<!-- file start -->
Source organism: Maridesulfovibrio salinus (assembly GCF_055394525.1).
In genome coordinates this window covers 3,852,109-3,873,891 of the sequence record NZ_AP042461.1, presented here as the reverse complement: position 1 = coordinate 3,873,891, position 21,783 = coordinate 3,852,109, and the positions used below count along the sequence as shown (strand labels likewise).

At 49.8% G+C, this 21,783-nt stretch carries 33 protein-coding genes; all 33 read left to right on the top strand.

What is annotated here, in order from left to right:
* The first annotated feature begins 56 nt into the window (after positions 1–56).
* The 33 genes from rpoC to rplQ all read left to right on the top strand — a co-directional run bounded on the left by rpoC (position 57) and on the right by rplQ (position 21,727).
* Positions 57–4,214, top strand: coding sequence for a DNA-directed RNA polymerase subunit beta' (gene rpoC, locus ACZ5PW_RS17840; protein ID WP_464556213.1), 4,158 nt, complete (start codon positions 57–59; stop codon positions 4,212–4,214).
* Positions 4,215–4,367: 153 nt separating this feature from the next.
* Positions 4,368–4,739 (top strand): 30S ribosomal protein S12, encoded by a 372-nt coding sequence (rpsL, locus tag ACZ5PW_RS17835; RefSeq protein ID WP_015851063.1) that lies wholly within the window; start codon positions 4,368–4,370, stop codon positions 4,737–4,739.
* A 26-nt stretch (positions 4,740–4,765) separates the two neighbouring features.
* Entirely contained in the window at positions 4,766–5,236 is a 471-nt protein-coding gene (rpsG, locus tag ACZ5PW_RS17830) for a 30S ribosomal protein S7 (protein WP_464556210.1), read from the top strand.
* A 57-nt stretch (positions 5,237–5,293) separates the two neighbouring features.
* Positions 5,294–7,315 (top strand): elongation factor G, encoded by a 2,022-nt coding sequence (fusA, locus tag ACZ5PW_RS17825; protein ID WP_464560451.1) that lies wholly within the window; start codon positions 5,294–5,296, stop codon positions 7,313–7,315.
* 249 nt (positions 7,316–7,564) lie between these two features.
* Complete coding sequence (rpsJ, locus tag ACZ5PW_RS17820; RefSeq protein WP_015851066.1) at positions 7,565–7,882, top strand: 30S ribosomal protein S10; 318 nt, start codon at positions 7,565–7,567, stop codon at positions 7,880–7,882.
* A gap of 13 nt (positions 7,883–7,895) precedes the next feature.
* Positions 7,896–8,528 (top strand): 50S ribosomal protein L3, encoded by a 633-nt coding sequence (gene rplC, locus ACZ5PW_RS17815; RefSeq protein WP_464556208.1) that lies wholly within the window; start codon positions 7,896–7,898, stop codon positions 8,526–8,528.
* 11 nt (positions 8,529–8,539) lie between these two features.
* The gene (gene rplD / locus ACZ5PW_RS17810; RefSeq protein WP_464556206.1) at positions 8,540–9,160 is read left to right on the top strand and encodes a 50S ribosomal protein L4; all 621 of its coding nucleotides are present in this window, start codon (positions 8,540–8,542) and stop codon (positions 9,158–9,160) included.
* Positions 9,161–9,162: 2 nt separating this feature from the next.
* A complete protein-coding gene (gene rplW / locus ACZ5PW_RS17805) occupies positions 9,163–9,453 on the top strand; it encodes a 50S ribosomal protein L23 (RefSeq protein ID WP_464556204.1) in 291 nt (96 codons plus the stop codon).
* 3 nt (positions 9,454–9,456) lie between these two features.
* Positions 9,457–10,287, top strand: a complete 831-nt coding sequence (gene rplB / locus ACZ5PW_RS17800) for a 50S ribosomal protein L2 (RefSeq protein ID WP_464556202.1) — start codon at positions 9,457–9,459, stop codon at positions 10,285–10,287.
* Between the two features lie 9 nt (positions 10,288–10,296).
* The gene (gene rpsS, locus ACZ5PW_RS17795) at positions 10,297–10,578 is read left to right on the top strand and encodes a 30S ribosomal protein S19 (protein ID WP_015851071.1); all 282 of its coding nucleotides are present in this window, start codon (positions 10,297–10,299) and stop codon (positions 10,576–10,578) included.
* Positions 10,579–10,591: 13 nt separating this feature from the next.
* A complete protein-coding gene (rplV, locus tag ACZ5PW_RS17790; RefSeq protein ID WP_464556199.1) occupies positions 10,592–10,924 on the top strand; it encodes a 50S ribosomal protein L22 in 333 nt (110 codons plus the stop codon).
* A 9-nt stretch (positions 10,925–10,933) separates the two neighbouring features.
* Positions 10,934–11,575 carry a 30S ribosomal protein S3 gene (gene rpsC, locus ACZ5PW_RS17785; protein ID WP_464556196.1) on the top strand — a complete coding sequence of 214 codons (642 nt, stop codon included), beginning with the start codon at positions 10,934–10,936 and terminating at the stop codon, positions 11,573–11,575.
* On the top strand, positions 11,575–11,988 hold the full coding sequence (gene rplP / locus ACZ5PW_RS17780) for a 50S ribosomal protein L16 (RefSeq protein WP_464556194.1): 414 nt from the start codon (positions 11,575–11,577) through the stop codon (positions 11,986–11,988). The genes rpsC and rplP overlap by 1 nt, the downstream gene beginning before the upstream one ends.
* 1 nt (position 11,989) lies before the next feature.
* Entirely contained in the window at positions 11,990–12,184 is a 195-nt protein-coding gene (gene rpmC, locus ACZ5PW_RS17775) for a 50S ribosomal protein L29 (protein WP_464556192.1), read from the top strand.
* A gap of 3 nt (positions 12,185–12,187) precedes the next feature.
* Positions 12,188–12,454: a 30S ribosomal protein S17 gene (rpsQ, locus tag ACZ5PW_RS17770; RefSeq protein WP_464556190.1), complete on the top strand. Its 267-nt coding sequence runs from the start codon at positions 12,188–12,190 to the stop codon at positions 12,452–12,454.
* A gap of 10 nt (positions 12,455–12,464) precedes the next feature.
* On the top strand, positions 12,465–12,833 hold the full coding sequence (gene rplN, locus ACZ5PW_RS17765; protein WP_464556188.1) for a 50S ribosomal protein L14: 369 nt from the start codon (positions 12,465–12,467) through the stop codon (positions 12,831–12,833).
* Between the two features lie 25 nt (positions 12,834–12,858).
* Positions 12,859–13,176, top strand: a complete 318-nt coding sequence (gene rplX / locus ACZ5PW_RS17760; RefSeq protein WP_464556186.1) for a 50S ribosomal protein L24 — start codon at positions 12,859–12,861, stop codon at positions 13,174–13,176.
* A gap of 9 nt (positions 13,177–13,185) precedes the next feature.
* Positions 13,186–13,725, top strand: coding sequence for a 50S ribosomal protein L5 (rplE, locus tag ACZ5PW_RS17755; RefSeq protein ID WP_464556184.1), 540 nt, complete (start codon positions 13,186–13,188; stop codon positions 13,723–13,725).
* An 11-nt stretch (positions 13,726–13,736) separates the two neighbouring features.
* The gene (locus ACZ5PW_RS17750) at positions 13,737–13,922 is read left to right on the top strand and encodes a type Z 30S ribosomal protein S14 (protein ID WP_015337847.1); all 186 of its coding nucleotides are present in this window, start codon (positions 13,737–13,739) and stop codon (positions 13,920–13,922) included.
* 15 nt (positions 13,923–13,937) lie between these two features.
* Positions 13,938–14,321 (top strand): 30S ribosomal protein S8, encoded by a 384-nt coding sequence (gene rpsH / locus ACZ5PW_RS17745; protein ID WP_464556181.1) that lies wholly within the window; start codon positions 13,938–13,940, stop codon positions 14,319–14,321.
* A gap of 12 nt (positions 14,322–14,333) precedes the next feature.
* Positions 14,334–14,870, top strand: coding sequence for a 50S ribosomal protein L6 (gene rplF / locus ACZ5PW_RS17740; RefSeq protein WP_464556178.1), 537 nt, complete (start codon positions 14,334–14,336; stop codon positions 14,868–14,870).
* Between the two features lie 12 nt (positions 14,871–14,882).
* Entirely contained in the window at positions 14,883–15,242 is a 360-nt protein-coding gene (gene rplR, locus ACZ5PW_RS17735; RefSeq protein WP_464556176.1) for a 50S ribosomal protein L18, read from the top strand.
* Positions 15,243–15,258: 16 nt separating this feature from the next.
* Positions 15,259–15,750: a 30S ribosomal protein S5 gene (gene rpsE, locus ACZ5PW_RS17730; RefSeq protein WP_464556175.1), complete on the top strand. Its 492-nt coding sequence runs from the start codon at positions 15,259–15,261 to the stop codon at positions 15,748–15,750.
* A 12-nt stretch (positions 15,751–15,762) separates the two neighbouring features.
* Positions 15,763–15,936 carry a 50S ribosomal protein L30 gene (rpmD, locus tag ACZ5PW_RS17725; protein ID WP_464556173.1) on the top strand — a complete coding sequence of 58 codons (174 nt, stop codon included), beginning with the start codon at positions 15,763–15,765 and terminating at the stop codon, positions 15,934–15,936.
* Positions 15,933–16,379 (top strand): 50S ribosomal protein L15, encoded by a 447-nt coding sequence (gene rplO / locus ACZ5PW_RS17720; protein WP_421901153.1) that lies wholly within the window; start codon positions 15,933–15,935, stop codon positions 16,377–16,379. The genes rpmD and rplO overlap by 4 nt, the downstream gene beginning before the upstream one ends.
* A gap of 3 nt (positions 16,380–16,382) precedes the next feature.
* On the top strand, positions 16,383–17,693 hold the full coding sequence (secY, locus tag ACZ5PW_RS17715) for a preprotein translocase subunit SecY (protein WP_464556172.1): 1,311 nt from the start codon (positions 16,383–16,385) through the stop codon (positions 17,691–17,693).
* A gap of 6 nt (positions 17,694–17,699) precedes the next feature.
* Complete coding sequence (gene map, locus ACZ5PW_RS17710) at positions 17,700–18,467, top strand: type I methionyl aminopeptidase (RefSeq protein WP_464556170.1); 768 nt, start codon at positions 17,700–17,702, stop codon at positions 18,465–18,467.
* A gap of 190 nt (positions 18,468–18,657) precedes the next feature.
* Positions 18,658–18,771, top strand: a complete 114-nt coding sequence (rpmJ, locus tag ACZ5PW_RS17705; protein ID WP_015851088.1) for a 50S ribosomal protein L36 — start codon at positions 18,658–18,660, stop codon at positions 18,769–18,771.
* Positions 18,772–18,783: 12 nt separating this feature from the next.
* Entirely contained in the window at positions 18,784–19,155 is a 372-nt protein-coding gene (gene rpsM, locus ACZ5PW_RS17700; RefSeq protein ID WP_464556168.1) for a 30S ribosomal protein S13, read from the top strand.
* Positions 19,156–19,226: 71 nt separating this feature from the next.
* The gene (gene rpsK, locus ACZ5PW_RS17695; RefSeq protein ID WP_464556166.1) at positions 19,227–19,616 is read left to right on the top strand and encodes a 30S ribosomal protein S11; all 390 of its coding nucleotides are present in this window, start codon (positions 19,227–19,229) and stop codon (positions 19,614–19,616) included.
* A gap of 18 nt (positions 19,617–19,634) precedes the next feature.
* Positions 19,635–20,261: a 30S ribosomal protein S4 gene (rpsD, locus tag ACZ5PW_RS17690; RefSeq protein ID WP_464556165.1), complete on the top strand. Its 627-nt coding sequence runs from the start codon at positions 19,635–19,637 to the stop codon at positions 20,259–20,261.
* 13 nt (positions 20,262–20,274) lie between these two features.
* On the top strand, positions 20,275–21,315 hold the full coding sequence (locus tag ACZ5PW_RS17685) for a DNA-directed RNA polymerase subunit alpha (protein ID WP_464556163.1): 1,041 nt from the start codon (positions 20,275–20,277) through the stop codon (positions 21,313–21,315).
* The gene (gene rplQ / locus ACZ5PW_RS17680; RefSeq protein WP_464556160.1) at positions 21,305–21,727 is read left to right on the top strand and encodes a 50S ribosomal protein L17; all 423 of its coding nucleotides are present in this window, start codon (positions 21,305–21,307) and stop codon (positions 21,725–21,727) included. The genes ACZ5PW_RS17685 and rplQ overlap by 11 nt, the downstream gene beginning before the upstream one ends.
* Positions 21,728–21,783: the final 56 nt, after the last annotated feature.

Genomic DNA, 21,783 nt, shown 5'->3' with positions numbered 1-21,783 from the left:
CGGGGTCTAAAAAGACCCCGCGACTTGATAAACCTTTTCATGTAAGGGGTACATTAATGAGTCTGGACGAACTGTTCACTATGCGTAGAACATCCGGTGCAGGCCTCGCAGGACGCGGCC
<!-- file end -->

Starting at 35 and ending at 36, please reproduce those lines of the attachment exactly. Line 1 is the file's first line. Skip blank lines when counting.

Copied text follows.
* A gap of 10 nt (positions 12,455–12,464) precedes the next feature.
* On the top strand, positions 12,465–12,833 hold the full coding sequence (gene rplN, locus ACZ5PW_RS17765; protein WP_464556188.1) for a 50S ribosomal protein L14: 369 nt from the start codon (positions 12,465–12,467) through the stop codon (positions 12,831–12,833).